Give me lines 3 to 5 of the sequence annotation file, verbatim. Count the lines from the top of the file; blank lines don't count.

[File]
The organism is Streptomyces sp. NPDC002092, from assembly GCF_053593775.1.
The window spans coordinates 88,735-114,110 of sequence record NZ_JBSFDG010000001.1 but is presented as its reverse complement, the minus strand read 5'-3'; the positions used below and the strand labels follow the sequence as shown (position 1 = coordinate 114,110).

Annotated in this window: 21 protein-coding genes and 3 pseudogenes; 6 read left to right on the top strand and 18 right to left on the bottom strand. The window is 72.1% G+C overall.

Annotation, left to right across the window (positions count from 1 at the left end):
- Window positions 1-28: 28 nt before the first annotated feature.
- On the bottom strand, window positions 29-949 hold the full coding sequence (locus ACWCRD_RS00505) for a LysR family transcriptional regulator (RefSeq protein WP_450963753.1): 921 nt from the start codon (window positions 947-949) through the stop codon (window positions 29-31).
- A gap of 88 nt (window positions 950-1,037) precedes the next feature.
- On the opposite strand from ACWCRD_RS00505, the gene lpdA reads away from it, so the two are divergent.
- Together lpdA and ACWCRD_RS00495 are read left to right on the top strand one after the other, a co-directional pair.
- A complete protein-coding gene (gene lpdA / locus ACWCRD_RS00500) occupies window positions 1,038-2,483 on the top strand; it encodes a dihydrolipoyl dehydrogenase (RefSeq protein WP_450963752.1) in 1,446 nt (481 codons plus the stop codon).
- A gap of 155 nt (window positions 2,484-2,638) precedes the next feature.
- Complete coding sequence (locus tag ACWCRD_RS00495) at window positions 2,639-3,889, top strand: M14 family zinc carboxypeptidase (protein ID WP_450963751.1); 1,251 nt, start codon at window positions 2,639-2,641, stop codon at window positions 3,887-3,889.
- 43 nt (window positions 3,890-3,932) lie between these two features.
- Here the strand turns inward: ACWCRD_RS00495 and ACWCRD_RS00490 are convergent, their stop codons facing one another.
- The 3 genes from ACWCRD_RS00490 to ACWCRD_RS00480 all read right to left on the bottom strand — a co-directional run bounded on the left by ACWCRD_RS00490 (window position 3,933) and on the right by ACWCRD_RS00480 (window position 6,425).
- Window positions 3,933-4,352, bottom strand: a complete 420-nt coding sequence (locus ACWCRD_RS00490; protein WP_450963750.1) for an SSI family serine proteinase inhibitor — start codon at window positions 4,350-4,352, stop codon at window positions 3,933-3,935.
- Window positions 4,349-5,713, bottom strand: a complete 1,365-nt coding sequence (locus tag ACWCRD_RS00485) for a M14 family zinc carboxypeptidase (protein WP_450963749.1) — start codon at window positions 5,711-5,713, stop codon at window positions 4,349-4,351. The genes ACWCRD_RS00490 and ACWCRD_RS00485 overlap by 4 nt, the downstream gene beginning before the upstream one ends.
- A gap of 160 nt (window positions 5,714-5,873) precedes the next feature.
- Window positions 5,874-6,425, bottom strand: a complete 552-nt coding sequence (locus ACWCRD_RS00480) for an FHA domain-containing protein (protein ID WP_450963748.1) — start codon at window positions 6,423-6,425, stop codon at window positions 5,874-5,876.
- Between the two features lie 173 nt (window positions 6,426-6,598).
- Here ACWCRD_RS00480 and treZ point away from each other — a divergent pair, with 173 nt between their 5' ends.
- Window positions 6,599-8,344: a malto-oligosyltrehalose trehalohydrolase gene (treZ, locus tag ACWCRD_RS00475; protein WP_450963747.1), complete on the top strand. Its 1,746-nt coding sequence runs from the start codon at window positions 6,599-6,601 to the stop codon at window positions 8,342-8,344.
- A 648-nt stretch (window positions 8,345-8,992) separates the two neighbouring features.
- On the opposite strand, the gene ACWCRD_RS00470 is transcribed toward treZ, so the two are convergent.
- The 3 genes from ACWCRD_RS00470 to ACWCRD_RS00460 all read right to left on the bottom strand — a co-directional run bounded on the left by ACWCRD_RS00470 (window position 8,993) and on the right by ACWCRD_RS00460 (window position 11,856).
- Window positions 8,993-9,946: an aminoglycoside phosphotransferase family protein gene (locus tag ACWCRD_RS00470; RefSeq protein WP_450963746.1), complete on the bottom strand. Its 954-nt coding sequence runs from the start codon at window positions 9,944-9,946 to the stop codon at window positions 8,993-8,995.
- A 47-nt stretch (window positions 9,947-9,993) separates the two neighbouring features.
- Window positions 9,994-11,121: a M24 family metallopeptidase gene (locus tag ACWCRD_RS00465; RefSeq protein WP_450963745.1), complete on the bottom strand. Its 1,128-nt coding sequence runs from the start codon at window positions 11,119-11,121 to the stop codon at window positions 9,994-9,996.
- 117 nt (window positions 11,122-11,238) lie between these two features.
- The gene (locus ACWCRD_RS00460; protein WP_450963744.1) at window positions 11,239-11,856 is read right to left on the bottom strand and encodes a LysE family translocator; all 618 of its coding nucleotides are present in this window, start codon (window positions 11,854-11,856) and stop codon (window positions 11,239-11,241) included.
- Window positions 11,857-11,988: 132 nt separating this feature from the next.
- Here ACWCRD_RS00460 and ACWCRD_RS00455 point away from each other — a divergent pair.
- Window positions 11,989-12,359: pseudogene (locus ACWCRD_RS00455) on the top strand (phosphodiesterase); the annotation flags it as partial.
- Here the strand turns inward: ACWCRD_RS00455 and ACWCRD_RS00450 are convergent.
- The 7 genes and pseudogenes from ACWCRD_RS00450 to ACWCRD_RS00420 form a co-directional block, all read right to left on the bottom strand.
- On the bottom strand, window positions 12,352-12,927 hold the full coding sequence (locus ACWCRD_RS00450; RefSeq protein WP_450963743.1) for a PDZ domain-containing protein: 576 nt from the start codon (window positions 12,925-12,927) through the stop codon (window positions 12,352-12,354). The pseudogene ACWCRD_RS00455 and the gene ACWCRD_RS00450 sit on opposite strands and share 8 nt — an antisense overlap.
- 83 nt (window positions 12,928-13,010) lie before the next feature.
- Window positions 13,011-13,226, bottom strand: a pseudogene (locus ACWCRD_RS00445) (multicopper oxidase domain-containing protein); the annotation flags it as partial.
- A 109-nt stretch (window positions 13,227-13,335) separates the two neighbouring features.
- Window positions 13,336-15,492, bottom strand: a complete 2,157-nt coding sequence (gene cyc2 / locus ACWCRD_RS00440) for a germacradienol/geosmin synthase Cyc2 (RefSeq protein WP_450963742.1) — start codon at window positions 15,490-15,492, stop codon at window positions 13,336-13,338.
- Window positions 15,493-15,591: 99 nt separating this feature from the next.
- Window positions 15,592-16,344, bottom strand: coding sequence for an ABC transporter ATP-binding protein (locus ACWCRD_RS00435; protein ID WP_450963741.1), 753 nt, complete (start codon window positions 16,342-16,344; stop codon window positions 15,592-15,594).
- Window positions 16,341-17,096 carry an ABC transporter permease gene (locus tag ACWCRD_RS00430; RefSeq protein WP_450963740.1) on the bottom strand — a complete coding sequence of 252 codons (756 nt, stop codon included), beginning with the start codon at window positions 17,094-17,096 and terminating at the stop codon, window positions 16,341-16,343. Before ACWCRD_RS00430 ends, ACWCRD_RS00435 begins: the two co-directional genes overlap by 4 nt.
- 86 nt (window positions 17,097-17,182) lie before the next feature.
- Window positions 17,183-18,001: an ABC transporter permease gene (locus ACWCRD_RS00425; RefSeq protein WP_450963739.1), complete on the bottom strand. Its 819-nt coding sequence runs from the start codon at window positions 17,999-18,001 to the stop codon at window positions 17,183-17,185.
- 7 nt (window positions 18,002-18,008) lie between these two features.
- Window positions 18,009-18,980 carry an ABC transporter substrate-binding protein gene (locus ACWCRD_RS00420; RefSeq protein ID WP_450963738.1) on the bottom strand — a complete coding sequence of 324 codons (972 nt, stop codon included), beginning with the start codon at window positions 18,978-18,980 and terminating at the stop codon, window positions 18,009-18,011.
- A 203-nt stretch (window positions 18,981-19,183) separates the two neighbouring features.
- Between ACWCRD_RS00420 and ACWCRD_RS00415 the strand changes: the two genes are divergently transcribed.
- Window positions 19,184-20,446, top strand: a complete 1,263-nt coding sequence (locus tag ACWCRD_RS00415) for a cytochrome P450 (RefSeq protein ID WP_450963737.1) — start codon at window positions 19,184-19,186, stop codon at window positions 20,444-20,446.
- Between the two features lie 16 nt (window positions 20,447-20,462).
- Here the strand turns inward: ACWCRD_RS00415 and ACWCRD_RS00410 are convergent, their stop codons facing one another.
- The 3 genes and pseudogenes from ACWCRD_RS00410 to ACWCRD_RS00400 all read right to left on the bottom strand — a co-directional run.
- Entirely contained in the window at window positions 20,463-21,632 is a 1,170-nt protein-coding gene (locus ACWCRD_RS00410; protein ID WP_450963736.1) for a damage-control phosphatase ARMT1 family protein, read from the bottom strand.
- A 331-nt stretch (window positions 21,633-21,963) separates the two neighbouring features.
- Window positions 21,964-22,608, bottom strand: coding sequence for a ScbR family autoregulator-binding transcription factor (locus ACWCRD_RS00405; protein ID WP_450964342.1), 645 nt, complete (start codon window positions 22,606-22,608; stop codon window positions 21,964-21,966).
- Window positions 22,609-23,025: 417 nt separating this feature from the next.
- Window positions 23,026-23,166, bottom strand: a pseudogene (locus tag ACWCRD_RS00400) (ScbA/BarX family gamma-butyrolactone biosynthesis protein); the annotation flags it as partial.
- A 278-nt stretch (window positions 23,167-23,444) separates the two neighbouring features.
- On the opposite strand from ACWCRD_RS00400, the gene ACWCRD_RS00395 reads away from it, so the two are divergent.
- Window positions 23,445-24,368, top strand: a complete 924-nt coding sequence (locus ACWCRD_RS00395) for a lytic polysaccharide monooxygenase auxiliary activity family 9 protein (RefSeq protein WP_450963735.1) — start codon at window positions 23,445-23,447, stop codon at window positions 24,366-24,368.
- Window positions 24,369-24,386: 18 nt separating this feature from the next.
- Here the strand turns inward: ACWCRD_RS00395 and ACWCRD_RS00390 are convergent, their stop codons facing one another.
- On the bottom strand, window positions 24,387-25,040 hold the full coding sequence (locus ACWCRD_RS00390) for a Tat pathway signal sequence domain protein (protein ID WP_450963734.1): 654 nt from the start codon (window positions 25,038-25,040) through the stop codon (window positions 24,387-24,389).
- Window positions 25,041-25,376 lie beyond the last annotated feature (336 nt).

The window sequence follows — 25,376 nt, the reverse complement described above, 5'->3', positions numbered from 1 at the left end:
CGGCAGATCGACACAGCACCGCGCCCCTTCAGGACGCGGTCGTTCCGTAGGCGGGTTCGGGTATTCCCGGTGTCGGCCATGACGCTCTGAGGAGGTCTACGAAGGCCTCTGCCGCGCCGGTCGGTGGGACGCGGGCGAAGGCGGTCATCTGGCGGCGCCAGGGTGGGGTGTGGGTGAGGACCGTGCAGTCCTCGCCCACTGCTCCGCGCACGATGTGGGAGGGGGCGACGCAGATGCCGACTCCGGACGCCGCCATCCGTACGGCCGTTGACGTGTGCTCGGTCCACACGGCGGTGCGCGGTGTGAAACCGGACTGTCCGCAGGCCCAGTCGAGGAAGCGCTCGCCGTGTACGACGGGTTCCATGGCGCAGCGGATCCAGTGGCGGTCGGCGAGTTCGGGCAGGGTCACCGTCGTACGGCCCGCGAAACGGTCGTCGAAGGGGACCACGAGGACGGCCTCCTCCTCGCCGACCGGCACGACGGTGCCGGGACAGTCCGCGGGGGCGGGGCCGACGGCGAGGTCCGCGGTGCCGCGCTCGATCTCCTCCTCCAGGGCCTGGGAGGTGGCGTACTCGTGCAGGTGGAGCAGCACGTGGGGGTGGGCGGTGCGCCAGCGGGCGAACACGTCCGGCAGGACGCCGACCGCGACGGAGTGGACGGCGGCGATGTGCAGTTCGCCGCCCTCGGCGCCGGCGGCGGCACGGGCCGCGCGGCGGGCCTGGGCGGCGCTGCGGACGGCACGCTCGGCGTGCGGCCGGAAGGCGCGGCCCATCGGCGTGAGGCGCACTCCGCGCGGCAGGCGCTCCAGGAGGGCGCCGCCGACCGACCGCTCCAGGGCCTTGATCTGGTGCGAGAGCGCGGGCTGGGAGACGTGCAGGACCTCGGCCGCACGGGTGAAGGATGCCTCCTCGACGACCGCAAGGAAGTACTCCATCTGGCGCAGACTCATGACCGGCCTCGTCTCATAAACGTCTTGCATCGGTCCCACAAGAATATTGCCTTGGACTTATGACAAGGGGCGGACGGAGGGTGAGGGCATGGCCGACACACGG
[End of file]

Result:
Annotated in this window: 21 protein-coding genes and 3 pseudogenes; 6 read left to right on the top strand and 18 right to left on the bottom strand. The window is 72.1% G+C overall.

Annotation, left to right across the window (positions count from 1 at the left end):
- Window positions 1-28: 28 nt before the first annotated feature.